Apple® has launched its latest, must-have digital music player – the iPod nano. I believe this will mark the point when ‘nano’ is no longer technobabble geek-speak but a fashionable, street-creditable, ‘in'-term. And so ‘nano’ will begin to enter everyone's vocabulary for something that is just very small.

That, of course, is a two-edged sword for nanoscientists. While there will be general recognition that their research involves working on very small scales, such loose use could see the term lose some of its ability to define studies of novel behaviors and phenomena on the scale of billionths of meters. You already hear complaints that the cachet of nano leads everyone to use it in their papers and grant proposals, even when not required, diluting its usefulness as a scientific term.

So, what of the iPod nano? The digital music player comes in 2 GB and 4 GB versions, holds up to 1000 songs, is pencil-thin, and weighs just 1.5 ounces. Stylish design is combined with ease of use, and it is a lot smaller than its competitors. As a result, demand for the product is huge.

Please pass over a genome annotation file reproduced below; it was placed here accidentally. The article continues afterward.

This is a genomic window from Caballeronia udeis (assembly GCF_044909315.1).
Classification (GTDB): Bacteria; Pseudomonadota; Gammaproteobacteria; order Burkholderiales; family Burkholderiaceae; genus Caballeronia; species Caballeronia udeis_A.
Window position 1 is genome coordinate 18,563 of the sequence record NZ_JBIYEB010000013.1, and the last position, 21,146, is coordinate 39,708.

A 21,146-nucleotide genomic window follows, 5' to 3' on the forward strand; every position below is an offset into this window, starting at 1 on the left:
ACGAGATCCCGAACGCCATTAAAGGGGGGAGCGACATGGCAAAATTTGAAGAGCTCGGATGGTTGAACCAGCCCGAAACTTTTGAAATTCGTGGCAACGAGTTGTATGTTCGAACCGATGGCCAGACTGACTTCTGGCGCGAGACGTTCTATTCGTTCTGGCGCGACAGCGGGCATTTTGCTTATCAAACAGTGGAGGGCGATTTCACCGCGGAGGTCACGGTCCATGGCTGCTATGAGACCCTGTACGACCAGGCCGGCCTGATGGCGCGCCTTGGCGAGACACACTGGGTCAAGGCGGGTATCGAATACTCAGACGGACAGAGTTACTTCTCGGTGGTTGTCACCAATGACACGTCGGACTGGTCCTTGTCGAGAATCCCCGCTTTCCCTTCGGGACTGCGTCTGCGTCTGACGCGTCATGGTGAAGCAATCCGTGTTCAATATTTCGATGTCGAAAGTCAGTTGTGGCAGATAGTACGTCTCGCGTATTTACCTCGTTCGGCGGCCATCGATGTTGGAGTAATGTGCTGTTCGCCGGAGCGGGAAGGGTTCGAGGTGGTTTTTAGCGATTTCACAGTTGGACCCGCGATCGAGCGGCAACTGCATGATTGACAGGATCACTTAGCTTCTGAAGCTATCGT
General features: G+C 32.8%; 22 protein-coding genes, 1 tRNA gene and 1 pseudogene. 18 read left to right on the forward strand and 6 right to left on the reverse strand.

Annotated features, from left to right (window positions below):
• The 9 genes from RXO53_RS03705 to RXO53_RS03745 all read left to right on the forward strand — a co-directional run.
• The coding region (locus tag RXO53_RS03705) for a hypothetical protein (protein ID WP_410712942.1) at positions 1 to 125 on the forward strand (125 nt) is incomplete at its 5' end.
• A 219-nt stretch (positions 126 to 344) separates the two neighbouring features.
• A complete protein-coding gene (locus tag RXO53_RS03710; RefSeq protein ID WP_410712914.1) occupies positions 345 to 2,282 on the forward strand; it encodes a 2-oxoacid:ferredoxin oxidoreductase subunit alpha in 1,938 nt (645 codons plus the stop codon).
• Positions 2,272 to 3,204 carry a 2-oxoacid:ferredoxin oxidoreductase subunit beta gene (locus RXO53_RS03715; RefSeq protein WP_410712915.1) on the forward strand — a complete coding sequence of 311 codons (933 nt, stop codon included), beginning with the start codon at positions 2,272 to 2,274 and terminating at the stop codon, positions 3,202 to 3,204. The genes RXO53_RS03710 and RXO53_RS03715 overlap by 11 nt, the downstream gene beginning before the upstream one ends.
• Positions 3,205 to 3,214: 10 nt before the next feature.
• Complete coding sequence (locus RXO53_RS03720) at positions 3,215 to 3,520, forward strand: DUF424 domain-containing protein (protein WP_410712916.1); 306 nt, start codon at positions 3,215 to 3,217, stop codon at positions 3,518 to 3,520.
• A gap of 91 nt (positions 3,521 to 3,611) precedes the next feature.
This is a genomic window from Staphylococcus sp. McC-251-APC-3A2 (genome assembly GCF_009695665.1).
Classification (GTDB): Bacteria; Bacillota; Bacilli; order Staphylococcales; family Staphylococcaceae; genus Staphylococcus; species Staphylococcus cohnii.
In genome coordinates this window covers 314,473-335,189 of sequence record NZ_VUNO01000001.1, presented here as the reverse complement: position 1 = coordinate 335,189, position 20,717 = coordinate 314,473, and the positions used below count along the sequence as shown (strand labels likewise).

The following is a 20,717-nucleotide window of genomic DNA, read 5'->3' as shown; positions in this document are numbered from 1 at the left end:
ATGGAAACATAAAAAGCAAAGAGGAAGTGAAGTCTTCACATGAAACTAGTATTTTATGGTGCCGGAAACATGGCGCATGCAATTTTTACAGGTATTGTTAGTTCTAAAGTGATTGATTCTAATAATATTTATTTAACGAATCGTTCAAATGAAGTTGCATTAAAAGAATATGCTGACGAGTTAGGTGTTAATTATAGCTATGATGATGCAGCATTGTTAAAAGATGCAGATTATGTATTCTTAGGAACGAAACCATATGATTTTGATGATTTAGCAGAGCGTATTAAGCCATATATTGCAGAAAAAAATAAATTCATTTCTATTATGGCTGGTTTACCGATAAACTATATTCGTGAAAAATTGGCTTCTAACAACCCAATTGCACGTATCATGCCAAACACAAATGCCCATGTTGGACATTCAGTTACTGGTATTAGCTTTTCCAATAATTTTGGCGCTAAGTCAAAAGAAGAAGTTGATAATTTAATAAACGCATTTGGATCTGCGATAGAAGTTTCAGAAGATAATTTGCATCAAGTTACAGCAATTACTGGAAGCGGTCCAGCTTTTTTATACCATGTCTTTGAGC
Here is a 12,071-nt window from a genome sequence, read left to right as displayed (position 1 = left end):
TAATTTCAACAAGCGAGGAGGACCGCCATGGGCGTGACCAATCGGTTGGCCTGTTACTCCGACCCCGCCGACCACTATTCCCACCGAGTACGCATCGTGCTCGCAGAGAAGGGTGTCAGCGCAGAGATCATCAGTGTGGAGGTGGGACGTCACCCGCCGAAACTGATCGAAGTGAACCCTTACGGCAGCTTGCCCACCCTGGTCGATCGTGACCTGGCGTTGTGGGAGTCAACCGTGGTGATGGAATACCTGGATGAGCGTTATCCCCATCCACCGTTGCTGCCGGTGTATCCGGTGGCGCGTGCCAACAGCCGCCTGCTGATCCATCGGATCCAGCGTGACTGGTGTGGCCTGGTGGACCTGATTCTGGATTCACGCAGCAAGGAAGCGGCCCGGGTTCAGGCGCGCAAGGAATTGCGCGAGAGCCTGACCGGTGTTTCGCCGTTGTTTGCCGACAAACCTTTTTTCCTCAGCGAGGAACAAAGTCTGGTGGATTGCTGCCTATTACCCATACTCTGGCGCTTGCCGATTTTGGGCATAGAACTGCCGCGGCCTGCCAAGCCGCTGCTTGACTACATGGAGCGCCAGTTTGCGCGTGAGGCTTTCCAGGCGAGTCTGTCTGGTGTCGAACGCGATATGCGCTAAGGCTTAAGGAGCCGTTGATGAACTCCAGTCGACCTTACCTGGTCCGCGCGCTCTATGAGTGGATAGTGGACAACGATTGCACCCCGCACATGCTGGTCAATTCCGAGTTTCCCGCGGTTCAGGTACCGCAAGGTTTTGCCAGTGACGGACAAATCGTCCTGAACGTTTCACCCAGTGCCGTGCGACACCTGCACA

The launch has highlighted potential problems if a lot of hype is created around a new, popular product at the edge of technological innovation. When some customers experienced problems with the color displays, sometimes within days of buying their new iPod nano, their complaints resulted in a lot of bad press. Apple was forced to admit that there were faults with a small number of the devices and offered refunds or replacements. Some of the shine surrounding the product was lost. More generally, this is perhaps a cautionary tale for making too much of the hype surrounding nanotechnology. Mistakes when trying to commercialize new nanotech products could taint perceptions of ‘nano'.

The new iPod is much smaller, yes. Tiny, even. But can a 3.5” × 1.6” × 0.27” product really be called nano? Certainly, it is gratifying that Apple believes ‘nano’ encapsulates everything they want to say about a small, trendy, stylish, revolutionary, technology-driven product. But isn't this exactly my complaint: that it is called nano without being nano?

Well, perhaps not. The iPod nano is so small because it uses Flash memory, not a hard disk drive. And it does show what is possible when devices are patterned at the nanoscale. Samsung, which supplies the memory for the iPod nano, uses 70 nm process technology for its 4 Gb Flash memory.

Materials Today hopes to capture some of the excitement surrounding both nonvolatile memories and nanoscience at a conference in Beijing in September 2006. As an advert in this issue shows, Materials Today Asia will include three symposia on functional materials for nonvolatile memories, synthesis and assembly of nanostructures, and the interface between biology and materials. I am confident that, in Tae Won Noh, Younan Xia, and Dan Luo, we have the best conference chairs possible. We hope you will be able to join us.

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DOI: 10.1016/S1369-7021(05)71132-9